Dept. Of Energy Neglects Own Advice On Energy-Efficient IT
Audit finds that the Energy Department spent $1.6 million more than necessary on power costs in fiscal 2008.
The Department of Energy falls far short in following its own advice for energy-efficient information technology, a new departmental inspector general report finds.
For example, the report, which follows up on a similar one issued last October, finds that although the Energy Department gives guidance to turn off PCs and monitors if they are idle, departmental processes didn’t ensure that these features were enabled on the 46,345 PCs at the sites reviewed by the inspector general. This is despite a federal regulation that requires agencies to turn on power management features.
Energy Department CIO Tom Pyke said he will take steps to make the agency's IT more energy efficient. "The OCIO and the department fully support the efforts to reduce the nation's energy consumption and acknowledge the benefits of improving the energy efficiency of federal operations," he wrote in a letter responding to the inspector general's report.
In all, the inspector general reviewed energy use at seven federal and contractor sites, finding that those sites spent $1.6 million more on energy than necessary in fiscal 2008. The inspector general estimated that the department could save $23 million at those sites alone over the next five years -- equal to removing 3,000 cars from the road every year -- if certain steps are taken.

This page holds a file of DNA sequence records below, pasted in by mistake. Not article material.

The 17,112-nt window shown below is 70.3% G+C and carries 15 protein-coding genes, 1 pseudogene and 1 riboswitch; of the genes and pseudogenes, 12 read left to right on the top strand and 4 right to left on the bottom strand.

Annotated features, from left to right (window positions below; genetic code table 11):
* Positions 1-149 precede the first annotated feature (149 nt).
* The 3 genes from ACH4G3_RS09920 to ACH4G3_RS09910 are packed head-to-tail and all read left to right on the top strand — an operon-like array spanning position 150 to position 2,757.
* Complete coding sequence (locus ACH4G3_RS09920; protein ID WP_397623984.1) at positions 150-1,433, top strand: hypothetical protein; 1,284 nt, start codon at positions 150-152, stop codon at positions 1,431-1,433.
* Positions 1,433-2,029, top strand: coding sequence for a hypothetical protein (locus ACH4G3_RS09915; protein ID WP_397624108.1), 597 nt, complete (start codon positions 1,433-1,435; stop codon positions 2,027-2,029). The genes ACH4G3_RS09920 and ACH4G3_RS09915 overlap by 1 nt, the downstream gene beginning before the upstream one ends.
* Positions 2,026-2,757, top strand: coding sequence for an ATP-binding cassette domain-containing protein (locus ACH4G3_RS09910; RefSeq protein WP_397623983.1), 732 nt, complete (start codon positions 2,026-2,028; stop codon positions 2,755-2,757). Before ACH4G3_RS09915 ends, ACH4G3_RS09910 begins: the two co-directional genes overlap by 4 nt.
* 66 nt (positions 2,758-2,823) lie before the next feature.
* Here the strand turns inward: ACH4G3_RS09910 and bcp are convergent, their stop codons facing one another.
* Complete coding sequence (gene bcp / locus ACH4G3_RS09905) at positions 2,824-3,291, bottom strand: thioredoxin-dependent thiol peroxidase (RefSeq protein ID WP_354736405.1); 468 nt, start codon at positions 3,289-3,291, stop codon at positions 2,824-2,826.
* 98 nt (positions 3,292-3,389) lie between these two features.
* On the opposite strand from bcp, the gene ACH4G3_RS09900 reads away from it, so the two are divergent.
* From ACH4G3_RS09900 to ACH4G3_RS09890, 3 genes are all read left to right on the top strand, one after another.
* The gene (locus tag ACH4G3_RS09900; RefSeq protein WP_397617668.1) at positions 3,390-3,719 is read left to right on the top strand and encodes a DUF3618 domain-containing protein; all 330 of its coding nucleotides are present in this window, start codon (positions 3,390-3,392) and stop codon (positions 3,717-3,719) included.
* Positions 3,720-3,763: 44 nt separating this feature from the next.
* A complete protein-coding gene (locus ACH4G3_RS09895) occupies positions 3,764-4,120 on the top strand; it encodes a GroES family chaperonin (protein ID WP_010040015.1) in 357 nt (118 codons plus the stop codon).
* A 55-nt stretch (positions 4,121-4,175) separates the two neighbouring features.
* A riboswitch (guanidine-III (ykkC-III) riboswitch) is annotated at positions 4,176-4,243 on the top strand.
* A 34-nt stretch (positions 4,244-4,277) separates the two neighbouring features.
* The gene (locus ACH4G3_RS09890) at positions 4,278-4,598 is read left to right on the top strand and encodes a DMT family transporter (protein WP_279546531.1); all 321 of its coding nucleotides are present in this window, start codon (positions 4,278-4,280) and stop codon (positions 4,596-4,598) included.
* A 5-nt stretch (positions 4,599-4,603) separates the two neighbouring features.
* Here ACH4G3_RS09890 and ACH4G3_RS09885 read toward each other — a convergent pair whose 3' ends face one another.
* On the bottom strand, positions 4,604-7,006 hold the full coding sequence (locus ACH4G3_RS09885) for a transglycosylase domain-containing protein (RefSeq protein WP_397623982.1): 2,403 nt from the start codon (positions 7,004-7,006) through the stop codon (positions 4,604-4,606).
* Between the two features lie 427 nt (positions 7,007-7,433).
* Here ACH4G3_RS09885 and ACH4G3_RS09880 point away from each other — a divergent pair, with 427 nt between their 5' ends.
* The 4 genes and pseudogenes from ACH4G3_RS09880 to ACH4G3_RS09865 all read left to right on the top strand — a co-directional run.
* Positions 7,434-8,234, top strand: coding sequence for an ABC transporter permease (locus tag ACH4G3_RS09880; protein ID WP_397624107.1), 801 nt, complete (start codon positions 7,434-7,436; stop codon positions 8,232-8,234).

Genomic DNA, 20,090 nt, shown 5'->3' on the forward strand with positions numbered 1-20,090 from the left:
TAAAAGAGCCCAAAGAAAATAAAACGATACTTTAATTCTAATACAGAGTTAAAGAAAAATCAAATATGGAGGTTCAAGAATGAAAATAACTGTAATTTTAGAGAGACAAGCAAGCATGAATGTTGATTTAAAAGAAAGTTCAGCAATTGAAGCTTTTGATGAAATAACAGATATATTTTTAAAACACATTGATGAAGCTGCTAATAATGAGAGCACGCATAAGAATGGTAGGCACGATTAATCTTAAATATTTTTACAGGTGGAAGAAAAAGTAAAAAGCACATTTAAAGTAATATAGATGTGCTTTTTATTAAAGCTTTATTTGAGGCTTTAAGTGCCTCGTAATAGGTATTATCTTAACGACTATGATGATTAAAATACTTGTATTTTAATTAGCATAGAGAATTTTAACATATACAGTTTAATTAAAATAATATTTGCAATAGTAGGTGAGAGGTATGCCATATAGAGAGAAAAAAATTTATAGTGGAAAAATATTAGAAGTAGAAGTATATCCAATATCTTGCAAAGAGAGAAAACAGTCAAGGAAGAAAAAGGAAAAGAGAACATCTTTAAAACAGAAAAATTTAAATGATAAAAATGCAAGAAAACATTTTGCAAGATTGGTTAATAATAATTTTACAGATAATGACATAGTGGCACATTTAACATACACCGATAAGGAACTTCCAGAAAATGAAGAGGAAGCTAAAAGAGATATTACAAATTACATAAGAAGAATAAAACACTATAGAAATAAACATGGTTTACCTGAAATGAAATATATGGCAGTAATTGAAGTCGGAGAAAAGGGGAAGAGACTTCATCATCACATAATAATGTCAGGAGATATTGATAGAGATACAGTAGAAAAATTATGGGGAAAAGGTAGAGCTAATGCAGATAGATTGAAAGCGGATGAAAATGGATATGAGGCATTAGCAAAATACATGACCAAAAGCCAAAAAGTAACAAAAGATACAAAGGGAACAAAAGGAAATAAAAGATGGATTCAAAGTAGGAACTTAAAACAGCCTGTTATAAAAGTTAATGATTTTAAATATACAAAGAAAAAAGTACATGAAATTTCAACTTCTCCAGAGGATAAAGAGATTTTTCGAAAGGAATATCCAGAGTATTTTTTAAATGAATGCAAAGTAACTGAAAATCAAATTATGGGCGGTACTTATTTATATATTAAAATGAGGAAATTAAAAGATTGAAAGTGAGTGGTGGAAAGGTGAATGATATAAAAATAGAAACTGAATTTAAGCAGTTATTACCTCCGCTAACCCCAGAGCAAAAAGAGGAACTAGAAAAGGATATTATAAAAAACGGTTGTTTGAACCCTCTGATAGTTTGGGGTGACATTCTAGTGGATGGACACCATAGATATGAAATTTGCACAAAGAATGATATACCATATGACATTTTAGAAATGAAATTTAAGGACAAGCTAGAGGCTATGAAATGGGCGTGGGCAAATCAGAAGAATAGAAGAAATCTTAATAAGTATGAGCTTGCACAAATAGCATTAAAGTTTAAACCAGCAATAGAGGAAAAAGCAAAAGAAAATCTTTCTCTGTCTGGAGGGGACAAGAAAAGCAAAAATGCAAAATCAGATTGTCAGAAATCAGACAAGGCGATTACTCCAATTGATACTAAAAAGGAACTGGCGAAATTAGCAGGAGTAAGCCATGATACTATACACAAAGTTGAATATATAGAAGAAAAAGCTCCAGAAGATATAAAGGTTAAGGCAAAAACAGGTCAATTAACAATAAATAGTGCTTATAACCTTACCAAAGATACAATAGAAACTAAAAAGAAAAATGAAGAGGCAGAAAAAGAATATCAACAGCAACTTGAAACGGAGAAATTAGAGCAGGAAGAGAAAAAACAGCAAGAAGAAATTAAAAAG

For example, departmental employees could take the simple step of turning their monitors off when they aren't being used. Almost half of the computers checked at the review sites either weren't set to turn off during downtimes or were set to turn off after some time longer than the recommended setting of 20 minutes of inactivity. This alone, the inspector general found, could save the Department of Energy $405,000 annually. Many of the computers tested weren’t set to ever go into standby or hibernation mode.
In the last year, the Department of Energy put power management into the standard Windows XP image deployed to new PCs, staggering power management after inactivity, to the point of turning the computer off at night. It's likely, however, that not all PCs would be running with this image.
The inspector general also found that the IT department hadn't taken necessary steps to monitor energy consumption at data centers, and so had no baseline from which to measure decreased use of energy. None of the sites had implemented the Data Center Energy Profiler, a tool developed by the department itself to help organizations discover ways to save energy in their own data centers.
One of the likely more controversial recommendations made by the inspector general is that the department switch from PCs and laptops to thin clients. Though some sites are already reviewing that possibility, Pyke said in his response that thin clients weren't suitable for all users, including those who often use high-end graphics.
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